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Shostakovich Violin Concerto No 1 & Symphony No 10
LSO/Rostropovich Vengerov
Barbican, London 25 January 2006

Shostakovich's music comes to us with so much political baggage accreted that it is hard to listen to it just as music, and reactions are bound to be subjective (as to large extent is all concert reviewing).


For fuller reviews of the second of three consecutive performances of this concert (Brescia, Italy and two at the Barbican) there is Hilary Finch's poetic capitulation in The Times; for one in greater depth and with some reservations try Classical Source.


I attended the last of the three and the orchestra seemed to have settled down; I was not bothered by slips and flaws as others had been. I reacted oppositely to the concerto and the symphony.


I was totally enthralled by Vengerov's domination of the concerto, and the full tone of his marvellous Strad, which had the live balance at onece truthful and sounding better than you'd ever trust the ministrations of recording engineers. It was great to be present in a truly packed house - every seat filled on one of those nights with the press restricted to one ticket each (frustrating not to be able to share reactions with one's partner - usually on those occasions one finds oneself surrounded with empty seats close by)!


The enthusiasm for Vengerov, who drew all eyes and ears, was complete - rightly so.


The Tenth Symphony brought doubts, and by the end I felt alienated from the acclamation for that work and for Rostropovich (whom I've rarely admired on the rostrum equally as with his cello, which is less often to be heard nowadays). Visually one saw him conducting slow music with expressive hands, and the fast, noisy stuff with a baton. But I was unable to avert my eyes from the dominant image, a conductor long associated with this music who had his head buried in the score, looking most preoccupied with turning the pages as the music swept on!


How can it be that, with an orchestra which knows it well, he could not have steered it by memory?


The Tenth was cited in the programme notes as the composer's finest symphony; I'd go for the Fourth as the only one I can listen to at all often. I was engrossed by the long slow first movement, with its small and subtle step by step development of the malleable material, but - lacking the surprise of first meeting - the angry, noisy second sounded to me just noisy and angry, portrait of Stalin or not. I noted from the commentary in the programme that the little 5-note horn call in the penultimate movement alluded to the intitials of the composer's then girl-friend; five unchanging notes repeated and repeated; signifying undying love...?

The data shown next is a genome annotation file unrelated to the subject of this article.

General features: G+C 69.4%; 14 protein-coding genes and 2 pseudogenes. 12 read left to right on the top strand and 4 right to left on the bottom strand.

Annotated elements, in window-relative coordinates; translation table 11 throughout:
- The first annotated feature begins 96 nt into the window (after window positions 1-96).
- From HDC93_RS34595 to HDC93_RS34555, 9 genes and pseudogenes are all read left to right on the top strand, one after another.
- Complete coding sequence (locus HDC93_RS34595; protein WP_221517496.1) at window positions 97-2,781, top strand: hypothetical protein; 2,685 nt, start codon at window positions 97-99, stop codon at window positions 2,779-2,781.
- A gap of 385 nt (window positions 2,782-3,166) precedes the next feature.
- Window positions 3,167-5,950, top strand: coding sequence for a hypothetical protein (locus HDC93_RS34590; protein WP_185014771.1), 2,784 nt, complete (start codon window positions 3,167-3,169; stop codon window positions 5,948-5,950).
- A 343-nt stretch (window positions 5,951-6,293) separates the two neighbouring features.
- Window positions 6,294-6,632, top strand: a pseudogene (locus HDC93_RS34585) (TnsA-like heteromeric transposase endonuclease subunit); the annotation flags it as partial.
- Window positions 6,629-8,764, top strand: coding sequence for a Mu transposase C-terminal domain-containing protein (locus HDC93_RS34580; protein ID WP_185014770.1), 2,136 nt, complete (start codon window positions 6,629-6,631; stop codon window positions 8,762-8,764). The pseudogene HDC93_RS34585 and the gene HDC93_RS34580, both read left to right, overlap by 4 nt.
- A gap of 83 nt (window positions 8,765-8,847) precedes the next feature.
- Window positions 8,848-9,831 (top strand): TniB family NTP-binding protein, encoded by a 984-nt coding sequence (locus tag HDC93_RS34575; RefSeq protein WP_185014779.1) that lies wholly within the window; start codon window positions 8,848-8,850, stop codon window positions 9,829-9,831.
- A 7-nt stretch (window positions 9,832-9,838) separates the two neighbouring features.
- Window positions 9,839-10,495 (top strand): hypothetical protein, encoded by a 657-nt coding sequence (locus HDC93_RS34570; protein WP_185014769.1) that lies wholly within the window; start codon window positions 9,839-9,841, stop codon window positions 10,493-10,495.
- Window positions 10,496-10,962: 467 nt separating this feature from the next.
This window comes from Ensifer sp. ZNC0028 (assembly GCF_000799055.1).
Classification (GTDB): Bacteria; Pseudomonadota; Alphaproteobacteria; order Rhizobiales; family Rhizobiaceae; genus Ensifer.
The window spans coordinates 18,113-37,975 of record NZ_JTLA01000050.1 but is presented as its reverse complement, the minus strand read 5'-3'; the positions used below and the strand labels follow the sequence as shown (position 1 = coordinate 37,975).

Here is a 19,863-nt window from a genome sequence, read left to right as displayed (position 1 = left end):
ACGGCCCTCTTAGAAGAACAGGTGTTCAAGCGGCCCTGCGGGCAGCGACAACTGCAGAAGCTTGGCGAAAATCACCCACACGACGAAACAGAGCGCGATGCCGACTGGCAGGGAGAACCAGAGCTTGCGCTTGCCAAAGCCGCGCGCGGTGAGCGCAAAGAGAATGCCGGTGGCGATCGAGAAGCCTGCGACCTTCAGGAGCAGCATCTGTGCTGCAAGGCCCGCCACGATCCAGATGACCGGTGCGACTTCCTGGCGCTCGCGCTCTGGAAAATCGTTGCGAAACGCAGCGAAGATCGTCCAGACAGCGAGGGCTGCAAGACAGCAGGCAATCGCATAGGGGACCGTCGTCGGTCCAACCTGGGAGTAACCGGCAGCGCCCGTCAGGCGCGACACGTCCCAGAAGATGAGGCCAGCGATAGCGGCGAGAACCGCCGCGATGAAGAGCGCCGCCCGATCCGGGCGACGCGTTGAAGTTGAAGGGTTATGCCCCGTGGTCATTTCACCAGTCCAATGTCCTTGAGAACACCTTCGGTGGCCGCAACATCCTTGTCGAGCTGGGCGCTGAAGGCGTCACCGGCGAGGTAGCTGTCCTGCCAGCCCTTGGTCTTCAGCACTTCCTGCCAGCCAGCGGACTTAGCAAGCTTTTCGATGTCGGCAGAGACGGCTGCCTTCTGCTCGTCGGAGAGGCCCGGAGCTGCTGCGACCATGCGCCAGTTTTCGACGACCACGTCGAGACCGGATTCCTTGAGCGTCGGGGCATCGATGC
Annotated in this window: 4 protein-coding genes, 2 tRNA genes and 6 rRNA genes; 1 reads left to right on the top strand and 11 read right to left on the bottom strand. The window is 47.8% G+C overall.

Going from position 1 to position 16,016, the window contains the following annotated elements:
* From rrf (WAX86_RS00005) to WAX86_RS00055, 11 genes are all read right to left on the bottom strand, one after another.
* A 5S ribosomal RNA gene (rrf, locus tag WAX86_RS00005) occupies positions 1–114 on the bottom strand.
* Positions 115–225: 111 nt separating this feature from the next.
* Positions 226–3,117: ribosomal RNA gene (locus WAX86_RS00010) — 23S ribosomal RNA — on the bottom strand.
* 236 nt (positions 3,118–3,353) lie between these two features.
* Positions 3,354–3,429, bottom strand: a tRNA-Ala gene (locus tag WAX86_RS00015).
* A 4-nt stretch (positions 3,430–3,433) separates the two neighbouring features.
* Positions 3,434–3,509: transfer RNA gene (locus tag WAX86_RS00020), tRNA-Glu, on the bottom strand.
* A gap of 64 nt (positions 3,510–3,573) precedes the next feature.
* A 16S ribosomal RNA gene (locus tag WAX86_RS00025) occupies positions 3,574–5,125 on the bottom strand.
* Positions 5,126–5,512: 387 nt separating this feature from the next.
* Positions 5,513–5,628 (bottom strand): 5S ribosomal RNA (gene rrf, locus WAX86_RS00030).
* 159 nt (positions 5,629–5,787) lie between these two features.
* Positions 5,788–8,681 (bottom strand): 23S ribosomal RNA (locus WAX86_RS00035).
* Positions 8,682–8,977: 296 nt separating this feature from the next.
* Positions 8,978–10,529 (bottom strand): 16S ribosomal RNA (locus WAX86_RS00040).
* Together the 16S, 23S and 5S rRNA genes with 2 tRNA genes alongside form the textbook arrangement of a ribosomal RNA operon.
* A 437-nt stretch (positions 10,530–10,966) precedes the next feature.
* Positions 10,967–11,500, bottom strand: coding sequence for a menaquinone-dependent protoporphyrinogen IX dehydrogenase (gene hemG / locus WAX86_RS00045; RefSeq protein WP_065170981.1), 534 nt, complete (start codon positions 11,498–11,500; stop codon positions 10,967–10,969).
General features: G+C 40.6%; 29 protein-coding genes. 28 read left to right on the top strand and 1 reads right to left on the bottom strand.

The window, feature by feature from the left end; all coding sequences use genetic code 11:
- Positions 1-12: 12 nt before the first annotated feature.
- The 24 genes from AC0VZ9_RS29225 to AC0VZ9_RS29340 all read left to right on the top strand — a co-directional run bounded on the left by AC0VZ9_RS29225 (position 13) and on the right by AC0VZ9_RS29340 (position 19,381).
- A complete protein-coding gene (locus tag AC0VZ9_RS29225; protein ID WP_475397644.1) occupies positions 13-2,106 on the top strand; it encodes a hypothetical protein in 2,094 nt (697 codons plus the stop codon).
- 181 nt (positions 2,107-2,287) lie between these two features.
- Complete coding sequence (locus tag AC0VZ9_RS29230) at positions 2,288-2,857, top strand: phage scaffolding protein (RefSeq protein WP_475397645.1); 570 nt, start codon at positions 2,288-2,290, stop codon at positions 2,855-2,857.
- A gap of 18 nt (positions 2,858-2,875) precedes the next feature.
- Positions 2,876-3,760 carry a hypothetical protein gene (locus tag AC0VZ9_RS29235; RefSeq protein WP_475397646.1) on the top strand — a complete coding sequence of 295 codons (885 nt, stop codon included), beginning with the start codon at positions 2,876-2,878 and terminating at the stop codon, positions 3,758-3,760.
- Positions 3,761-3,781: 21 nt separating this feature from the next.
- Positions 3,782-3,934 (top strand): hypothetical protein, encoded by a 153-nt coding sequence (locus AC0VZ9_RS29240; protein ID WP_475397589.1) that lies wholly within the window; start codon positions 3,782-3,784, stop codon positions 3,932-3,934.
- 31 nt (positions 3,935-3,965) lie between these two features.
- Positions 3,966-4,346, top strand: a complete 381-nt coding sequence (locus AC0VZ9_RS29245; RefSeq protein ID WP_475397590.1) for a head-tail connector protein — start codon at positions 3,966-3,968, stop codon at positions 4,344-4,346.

By the end I had confirmed my repugnance to Shostakovich's grandiosity and hammering into our heads his thoughts and the experiences of Soviet Russia's non-conformist artists, and my own drifted to medical concern for damage to the players' ears (q.v. the inauguration by the ABO this week of a Healthy Musicians Charter).


The final peroration of the equivocal finale, with its hollow jollity subject to conflicting interpretations, was guaranteed to bring the capacity audience to its feet for a standing ovation with the great Rostropovich at the helm and the largest cymbals struck four times!


Feeling the odd one out, I reminded myself to stick with the quartets , and to avoid hearing the symphonies too often in this centenary year! See my review of the Aviv String Quartet last week, my fulsome praise endorsed by all the critics; four musicians far more effective than a hundred in getting across the troubled message of an uncompromising Soviet musician's inner thoughts.

© Peter Grahame Woolf